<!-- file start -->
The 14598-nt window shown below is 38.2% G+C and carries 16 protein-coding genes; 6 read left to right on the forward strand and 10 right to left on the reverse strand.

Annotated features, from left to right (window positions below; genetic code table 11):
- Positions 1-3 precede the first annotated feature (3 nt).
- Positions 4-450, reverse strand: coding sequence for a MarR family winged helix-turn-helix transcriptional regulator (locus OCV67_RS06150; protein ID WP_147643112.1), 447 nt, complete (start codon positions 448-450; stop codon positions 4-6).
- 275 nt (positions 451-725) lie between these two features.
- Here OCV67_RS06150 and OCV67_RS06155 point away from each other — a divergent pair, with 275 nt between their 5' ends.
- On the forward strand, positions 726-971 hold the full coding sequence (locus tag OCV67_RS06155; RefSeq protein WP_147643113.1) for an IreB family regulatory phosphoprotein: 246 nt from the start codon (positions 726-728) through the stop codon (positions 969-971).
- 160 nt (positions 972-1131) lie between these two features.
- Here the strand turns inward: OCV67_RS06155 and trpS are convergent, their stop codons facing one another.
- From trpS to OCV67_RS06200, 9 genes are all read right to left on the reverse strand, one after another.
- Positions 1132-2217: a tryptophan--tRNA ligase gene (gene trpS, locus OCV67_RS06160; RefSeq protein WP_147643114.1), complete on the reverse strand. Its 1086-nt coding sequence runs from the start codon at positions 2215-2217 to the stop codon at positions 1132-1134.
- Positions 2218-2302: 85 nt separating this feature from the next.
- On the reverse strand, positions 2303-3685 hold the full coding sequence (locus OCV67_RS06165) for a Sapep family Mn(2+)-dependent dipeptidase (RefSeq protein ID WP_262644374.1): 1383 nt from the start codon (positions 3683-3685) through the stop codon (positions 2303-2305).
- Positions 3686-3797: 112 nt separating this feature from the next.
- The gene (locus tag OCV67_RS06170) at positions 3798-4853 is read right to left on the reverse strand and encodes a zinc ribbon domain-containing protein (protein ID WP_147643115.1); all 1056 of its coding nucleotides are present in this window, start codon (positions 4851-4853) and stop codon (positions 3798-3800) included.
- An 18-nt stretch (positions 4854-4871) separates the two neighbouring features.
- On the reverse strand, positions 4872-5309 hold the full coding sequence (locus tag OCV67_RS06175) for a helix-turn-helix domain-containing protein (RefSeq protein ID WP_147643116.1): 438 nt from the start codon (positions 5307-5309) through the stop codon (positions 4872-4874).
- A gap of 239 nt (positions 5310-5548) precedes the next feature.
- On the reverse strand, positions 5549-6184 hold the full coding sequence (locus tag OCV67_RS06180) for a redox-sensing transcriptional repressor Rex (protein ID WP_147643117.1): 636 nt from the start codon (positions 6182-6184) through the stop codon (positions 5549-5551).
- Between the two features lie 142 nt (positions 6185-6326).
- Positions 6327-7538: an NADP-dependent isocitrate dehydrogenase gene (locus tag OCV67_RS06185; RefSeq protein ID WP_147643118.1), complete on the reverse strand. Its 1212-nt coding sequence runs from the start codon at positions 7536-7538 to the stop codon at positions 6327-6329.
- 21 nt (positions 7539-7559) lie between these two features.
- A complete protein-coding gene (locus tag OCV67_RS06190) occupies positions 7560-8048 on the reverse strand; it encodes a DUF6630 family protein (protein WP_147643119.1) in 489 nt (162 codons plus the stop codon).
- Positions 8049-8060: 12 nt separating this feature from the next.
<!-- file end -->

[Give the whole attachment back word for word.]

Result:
The 14598-nt window shown below is 38.2% G+C and carries 16 protein-coding genes; 6 read left to right on the forward strand and 10 right to left on the reverse strand.

Annotated features, from left to right (window positions below; genetic code table 11):
- Positions 1-3 precede the first annotated feature (3 nt).
- Positions 4-450, reverse strand: coding sequence for a MarR family winged helix-turn-helix transcriptional regulator (locus OCV67_RS06150; protein ID WP_147643112.1), 447 nt, complete (start codon positions 448-450; stop codon positions 4-6).
- 275 nt (positions 451-725) lie between these two features.
- Here OCV67_RS06150 and OCV67_RS06155 point away from each other — a divergent pair, with 275 nt between their 5' ends.
- On the forward strand, positions 726-971 hold the full coding sequence (locus tag OCV67_RS06155; RefSeq protein WP_147643113.1) for an IreB family regulatory phosphoprotein: 246 nt from the start codon (positions 726-728) through the stop codon (positions 969-971).
- 160 nt (positions 972-1131) lie between these two features.
- Here the strand turns inward: OCV67_RS06155 and trpS are convergent, their stop codons facing one another.
- From trpS to OCV67_RS06200, 9 genes are all read right to left on the reverse strand, one after another.
- Positions 1132-2217: a tryptophan--tRNA ligase gene (gene trpS, locus OCV67_RS06160; RefSeq protein WP_147643114.1), complete on the reverse strand. Its 1086-nt coding sequence runs from the start codon at positions 2215-2217 to the stop codon at positions 1132-1134.
- Positions 2218-2302: 85 nt separating this feature from the next.
- On the reverse strand, positions 2303-3685 hold the full coding sequence (locus OCV67_RS06165) for a Sapep family Mn(2+)-dependent dipeptidase (RefSeq protein ID WP_262644374.1): 1383 nt from the start codon (positions 3683-3685) through the stop codon (positions 2303-2305).
- Positions 3686-3797: 112 nt separating this feature from the next.
- The gene (locus tag OCV67_RS06170) at positions 3798-4853 is read right to left on the reverse strand and encodes a zinc ribbon domain-containing protein (protein ID WP_147643115.1); all 1056 of its coding nucleotides are present in this window, start codon (positions 4851-4853) and stop codon (positions 3798-3800) included.
- An 18-nt stretch (positions 4854-4871) separates the two neighbouring features.
- On the reverse strand, positions 4872-5309 hold the full coding sequence (locus tag OCV67_RS06175) for a helix-turn-helix domain-containing protein (RefSeq protein ID WP_147643116.1): 438 nt from the start codon (positions 5307-5309) through the stop codon (positions 4872-4874).
- A gap of 239 nt (positions 5310-5548) precedes the next feature.
- On the reverse strand, positions 5549-6184 hold the full coding sequence (locus tag OCV67_RS06180) for a redox-sensing transcriptional repressor Rex (protein ID WP_147643117.1): 636 nt from the start codon (positions 6182-6184) through the stop codon (positions 5549-5551).
- Between the two features lie 142 nt (positions 6185-6326).
- Positions 6327-7538: an NADP-dependent isocitrate dehydrogenase gene (locus tag OCV67_RS06185; RefSeq protein ID WP_147643118.1), complete on the reverse strand. Its 1212-nt coding sequence runs from the start codon at positions 7536-7538 to the stop codon at positions 6327-6329.
- 21 nt (positions 7539-7559) lie between these two features.
- A complete protein-coding gene (locus tag OCV67_RS06190) occupies positions 7560-8048 on the reverse strand; it encodes a DUF6630 family protein (protein WP_147643119.1) in 489 nt (162 codons plus the stop codon).
- Positions 8049-8060: 12 nt separating this feature from the next.